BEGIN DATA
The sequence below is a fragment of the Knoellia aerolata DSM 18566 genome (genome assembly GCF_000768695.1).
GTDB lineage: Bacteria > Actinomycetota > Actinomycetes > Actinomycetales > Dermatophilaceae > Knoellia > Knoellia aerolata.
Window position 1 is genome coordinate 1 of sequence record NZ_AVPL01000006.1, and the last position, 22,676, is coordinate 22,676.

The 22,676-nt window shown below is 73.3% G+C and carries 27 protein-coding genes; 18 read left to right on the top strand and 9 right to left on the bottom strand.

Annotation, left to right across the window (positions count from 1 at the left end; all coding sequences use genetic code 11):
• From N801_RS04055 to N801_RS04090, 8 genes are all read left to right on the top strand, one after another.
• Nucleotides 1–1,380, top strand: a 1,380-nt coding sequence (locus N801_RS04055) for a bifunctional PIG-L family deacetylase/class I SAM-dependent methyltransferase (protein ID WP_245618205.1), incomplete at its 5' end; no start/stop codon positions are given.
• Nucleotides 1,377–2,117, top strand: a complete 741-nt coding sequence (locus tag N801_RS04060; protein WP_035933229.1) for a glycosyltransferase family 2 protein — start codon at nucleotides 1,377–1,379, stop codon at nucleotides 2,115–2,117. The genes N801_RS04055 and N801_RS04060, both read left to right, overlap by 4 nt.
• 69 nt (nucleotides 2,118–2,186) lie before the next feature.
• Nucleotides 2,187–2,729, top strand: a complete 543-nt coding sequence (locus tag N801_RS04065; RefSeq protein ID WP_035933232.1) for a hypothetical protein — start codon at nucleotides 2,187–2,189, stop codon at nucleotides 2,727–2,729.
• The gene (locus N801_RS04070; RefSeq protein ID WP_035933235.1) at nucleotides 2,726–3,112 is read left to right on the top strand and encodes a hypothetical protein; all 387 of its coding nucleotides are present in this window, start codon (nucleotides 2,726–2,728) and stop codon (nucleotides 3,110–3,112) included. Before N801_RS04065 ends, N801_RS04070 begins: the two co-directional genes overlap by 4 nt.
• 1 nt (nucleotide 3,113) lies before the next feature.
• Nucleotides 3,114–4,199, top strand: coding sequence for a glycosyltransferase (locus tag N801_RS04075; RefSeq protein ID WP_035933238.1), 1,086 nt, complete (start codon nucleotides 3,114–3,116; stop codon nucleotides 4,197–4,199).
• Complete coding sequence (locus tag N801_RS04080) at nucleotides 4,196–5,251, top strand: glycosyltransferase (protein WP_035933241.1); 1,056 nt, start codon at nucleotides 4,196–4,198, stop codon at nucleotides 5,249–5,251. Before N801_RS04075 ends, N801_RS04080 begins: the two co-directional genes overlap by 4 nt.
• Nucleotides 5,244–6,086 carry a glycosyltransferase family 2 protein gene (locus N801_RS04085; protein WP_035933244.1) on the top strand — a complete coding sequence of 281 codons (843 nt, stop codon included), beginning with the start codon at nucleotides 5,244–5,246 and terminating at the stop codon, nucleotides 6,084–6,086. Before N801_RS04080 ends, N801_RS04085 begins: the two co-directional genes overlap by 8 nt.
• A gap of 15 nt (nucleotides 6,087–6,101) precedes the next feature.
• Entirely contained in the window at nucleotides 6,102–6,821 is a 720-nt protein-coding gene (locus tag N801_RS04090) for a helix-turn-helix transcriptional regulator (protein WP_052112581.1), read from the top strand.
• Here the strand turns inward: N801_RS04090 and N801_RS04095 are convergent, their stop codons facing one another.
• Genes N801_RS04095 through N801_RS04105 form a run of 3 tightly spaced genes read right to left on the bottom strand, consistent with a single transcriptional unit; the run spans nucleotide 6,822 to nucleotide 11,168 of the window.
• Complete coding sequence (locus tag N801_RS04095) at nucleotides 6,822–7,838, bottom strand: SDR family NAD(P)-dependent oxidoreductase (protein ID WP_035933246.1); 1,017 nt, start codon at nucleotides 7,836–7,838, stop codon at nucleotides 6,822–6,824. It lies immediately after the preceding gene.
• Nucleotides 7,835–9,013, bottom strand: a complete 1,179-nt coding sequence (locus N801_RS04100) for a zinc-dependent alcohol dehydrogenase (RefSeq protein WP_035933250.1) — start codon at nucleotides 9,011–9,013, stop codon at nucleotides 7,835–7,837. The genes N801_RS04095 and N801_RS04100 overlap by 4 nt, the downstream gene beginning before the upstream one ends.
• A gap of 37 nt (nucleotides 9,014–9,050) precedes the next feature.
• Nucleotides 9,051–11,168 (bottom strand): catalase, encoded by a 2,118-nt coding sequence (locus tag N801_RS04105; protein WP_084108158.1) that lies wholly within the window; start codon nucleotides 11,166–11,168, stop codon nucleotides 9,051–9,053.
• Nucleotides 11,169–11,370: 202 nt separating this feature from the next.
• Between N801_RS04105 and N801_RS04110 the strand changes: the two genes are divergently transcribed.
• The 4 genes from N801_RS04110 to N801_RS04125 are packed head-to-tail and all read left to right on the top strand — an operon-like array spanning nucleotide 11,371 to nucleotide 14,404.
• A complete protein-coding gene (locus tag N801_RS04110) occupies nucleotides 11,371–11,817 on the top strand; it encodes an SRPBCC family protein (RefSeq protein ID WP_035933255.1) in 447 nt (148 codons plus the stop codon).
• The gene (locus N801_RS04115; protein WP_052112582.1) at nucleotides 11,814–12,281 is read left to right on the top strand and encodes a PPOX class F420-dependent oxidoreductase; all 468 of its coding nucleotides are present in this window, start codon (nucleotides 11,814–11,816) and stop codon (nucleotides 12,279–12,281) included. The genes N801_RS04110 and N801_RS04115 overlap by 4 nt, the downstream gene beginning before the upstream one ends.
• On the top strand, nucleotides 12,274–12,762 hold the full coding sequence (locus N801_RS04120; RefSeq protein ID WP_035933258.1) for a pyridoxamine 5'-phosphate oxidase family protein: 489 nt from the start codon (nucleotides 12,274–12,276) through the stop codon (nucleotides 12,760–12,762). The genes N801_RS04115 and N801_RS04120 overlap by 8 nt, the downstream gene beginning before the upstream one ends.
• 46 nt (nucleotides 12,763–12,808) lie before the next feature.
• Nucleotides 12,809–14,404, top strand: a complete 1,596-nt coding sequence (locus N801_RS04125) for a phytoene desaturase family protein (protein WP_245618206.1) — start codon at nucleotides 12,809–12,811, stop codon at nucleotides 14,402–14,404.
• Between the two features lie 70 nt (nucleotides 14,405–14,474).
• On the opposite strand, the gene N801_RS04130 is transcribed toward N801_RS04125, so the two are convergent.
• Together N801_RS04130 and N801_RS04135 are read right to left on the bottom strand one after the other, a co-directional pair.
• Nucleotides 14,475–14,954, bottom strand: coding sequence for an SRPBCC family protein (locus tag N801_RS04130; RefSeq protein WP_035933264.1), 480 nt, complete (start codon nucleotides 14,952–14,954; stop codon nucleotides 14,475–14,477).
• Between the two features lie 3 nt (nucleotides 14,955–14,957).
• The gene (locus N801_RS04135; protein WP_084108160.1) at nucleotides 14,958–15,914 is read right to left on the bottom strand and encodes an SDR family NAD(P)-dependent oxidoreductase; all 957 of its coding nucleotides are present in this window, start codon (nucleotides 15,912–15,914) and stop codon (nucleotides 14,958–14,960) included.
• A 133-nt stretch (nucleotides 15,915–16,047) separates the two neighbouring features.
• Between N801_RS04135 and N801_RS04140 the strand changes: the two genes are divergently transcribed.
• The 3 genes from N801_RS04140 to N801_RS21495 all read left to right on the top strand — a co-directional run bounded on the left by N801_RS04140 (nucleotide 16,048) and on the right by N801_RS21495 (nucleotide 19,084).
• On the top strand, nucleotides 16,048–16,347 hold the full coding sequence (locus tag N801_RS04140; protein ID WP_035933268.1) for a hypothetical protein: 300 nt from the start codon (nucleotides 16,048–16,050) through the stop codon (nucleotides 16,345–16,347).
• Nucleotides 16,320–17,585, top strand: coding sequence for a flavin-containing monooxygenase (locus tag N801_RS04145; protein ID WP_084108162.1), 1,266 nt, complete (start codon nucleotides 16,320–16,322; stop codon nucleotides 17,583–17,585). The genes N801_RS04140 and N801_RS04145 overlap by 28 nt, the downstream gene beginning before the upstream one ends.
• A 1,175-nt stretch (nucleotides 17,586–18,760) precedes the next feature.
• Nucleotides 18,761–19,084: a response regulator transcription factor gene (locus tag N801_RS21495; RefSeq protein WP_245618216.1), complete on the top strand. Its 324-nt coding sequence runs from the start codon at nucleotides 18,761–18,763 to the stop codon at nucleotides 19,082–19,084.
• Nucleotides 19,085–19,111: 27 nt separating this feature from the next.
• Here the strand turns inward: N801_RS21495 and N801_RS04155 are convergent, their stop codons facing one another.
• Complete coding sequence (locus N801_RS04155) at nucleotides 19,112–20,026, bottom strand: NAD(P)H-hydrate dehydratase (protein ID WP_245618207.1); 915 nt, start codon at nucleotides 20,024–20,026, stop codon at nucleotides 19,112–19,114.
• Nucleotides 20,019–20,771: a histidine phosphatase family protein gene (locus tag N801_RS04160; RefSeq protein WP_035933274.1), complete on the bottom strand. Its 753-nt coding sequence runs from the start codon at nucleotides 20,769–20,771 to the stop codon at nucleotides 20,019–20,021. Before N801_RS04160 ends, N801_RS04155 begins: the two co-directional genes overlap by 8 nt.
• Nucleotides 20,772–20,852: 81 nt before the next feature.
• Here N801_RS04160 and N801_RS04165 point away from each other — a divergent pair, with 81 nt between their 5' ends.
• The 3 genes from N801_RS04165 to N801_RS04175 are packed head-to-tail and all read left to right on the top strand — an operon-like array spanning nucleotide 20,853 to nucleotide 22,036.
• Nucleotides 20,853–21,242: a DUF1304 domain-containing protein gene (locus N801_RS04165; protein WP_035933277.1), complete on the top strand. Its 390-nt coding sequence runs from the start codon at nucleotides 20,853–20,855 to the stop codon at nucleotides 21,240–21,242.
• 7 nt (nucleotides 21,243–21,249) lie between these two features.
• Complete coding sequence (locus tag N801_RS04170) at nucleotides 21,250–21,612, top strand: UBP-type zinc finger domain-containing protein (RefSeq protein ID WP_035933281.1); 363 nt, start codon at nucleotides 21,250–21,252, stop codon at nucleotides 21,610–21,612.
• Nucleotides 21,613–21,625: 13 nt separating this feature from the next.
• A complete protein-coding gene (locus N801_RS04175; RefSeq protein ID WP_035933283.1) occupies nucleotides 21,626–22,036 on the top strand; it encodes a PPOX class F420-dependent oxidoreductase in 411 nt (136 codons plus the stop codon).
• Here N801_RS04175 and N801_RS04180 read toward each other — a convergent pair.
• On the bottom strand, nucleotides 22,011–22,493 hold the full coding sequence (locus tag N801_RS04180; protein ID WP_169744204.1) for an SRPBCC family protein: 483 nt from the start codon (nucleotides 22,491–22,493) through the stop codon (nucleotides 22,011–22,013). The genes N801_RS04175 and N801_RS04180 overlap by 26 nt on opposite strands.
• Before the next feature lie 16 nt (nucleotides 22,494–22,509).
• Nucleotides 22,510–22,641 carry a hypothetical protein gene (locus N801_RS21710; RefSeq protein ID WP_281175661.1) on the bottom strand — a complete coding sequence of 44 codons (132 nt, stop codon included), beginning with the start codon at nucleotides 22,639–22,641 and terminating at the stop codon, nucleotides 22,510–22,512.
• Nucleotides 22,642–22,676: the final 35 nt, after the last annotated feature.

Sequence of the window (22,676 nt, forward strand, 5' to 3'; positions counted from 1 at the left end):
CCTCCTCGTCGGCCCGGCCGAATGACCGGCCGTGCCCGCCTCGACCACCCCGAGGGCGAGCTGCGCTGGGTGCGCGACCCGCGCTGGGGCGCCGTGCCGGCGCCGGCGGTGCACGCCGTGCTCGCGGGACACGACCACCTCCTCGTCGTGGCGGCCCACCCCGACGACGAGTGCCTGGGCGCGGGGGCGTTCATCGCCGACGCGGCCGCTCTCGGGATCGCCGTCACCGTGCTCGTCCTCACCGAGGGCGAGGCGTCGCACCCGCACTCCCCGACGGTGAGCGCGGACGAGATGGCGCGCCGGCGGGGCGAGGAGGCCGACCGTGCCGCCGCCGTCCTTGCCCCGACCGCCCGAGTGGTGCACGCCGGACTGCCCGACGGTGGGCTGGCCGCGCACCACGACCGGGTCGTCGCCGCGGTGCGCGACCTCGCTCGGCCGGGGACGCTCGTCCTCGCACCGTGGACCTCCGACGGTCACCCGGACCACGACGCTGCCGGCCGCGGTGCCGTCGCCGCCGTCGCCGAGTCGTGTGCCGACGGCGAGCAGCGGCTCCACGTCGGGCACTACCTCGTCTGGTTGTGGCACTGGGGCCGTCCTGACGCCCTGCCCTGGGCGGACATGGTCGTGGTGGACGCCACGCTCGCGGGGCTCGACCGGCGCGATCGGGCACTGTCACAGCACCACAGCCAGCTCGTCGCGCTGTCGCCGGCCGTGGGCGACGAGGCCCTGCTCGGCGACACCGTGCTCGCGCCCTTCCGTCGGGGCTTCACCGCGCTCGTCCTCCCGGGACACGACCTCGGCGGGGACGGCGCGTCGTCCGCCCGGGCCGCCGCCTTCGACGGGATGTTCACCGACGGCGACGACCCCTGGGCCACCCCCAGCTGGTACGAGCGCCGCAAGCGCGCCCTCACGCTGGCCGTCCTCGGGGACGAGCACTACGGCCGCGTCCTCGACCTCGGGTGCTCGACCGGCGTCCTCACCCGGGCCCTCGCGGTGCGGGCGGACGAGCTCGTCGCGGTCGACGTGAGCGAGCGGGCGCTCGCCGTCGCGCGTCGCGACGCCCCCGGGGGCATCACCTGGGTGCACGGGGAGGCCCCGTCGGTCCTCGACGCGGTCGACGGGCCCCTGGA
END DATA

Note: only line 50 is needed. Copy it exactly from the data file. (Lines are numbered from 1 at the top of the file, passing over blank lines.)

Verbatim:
• Here N801_RS04160 and N801_RS04165 point away from each other — a divergent pair, with 81 nt between their 5' ends.